16 Apr, 2015

Jozi goes for a ride


Thousands of Johannesburgers dusted off their bicycles and took to the streets of the Northern suburbs to take part in the Freedom Ride as part of Cycle Jozi Week. One of them, Jen Law from, tells us her experience and another, Hugh Fraser, shares his photographs.

On 22 March, we rode our bicycles through the streets of the northern suburbs of Johannesburg. It was the day after South Africa’s Human Rights Day public holiday.

Our busy lives have caused us to forget the significance of the public holidays, especially those that fall over weekends.

How many of us remembered that Human Rights Day commemorates the tragic day back on 21 March 1960? On that day, the South African Police opened fire, without order, on a crowd that had gathered in Sharpeville to protest the humiliating and degrading pass law which required all black people to carry a “dompas” and produce these passes whenever the police requested it.

As we mounted our bicycles for the third edition of Freedom Ride Jozi, did we remember that on that fateful day in 1960, 69 unarmed people were killed and 180 were injured?

The Freedom Ride should mean exactly that for us – FREEDOM – free to run, walk, and ride through any street in South Africa without harassment or intimidation; and may we never forget how we got here and always be grateful.

The song by Starship “We Built this City” resonated in my head as we set off after 07:00 outside the Gautrain Station in Sandton and headed towards “Sandton Extension”, better known as Alexandra township. We passed the industrial zone of Wynberg.

I read in a national newspaper the next day that the prospects of entering Alex township became too much to bear for some riders, and they turned back to the comforts of the slick urban Sandton streets at this point.

I had the complete opposite attitude, I wanted to take in the sights and sounds of Alex. I saw shebeens, shacks, spaza shops and huge rats as big as cats in the narrow, congested streets.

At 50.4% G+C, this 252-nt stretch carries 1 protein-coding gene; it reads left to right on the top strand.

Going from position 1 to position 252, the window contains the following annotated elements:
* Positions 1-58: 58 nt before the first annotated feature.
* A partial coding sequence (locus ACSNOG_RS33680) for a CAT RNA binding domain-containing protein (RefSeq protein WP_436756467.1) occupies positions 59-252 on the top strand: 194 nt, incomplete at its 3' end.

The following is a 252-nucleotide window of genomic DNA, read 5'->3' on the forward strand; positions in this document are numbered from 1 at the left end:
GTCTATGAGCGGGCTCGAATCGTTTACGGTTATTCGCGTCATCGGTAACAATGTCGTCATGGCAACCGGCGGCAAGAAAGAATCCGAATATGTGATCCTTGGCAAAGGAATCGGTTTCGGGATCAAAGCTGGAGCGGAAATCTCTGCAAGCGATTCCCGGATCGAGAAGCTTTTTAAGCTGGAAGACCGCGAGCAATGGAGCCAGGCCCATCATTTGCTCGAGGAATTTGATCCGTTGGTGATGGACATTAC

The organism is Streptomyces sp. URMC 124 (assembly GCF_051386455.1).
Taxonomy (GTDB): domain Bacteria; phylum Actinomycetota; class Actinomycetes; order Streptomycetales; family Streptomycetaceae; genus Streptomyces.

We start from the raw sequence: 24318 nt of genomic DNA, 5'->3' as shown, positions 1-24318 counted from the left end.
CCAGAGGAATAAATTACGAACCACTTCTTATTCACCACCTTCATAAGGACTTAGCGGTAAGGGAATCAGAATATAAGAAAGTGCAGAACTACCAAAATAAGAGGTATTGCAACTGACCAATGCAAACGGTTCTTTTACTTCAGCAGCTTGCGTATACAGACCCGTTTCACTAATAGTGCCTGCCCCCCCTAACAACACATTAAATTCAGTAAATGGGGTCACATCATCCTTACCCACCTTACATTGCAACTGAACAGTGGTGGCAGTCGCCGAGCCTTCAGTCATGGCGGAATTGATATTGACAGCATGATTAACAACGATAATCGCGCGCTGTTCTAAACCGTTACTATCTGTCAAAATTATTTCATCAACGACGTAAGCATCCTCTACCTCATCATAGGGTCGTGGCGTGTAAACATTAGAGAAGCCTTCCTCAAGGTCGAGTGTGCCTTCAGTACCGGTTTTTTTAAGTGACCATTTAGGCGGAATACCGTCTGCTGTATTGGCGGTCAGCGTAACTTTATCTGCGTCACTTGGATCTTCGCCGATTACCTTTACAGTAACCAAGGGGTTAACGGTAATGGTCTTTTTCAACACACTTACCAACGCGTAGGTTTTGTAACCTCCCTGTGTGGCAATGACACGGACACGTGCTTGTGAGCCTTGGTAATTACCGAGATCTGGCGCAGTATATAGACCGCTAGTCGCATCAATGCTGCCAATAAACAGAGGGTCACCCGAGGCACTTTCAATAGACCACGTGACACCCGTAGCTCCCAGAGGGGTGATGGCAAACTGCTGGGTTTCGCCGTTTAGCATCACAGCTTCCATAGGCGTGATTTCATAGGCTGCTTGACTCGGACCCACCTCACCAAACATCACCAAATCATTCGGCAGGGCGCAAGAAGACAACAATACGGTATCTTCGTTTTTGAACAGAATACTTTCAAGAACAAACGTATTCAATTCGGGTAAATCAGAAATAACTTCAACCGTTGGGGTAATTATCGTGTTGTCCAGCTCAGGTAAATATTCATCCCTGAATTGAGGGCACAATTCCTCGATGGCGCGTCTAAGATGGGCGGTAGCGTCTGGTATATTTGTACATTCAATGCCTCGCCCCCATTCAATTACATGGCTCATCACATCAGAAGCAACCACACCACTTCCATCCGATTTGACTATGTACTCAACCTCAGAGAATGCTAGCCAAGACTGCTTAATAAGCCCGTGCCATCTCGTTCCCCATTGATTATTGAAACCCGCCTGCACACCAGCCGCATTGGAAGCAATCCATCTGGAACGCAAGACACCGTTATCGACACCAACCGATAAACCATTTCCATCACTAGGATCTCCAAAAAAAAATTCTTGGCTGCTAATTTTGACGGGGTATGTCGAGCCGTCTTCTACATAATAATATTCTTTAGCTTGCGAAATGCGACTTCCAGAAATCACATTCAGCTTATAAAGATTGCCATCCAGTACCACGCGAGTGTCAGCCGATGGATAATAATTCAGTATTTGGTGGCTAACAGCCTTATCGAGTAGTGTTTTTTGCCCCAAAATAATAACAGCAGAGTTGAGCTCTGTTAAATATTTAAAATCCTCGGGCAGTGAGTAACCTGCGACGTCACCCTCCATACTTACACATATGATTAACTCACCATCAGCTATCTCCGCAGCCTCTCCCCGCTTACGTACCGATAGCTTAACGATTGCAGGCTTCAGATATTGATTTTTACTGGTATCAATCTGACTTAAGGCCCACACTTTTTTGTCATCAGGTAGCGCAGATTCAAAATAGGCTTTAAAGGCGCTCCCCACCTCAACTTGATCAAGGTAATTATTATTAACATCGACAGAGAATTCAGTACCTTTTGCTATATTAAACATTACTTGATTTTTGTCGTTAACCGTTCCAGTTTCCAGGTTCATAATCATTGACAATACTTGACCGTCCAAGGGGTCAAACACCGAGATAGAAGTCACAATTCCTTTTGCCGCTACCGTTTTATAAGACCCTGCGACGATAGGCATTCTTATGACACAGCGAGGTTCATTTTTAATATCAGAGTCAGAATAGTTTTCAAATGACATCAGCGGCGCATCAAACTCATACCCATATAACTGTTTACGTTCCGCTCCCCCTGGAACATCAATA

Residents took photos of riders on their cellphones, riders took photos of residents on their cellphones – everyone just took pictures of each other. Bewilderment all around – I guess not an everyday sight for either the residents of Alex or the cyclists.

Of course, no township experience would be complete without buying a quart of Black Label from a pavement reseller!

Some riders just had to buy beer at 08:00 on a Sunday morning! The experience is certainly memorable – I never really get to venture into the streets of Alex, and outside the confines of my locked, safety-filmed, SUV. Soweto is one thing, but Alex for me (in my limited view) was an eye-opener. The filth, the poverty, the lack of basic services on the doorstep of Gauteng’s most affluent suburbs is astounding. Although the presence of satellite dishes per square kilometre is probably higher than most suburbs!

Once out of Alexandra township, you can’t not notice the wealthier contrast of standards of living in Waverley and Rosebank. Where else would you get gardeners walking eight immaculately trained Labradors at a time?

Or nannies pushing their employers’ toddlers in prams, waving to us from street corners, while their parents enjoy a few more hours under the duvet or a croissant with their double Nespresso!

We climbed and climbed many of Johannesburg’s little known hills. Yes, Jo’burg is certainly not flat. Take Bolton Avenue in Rosebank for instance – our own baby version of Suikerbossie. Thank goodness for the cool, overcast weather!

Once around the corner into Oxford Road it was downhill back to Sandton and into the Mushroom Farm Park, a delightful little park in the heart of Africa’s most expensive commercial and tourism heart.

This time around, there was no huge Mandela celebratory cake; but we did have well-stocked water points with enthusiastic volunteers who urged us to take water sachets.

Johannesburg Metro Police did a sterling job of marshalling every intersection, keeping irate motorists at bay, so we could safely cruise the city.

It’s a pity cycling etiquette lacked a bit on the day as the expression “thank you” was hardly heard. Also, a big shout out goes to the cleaning crew who walked the route picking up empty plastic sachets, gel packets and any rubbish left lying behind in the streets.

At this point, I climb onto my soapbox and will remind cyclists that we should take our rubbish home – this is why we have back pockets!

I cannot wait for the next Freedom Ride, rumour has it that it is going national, and I hope so! One Ride, One Day, for One Country!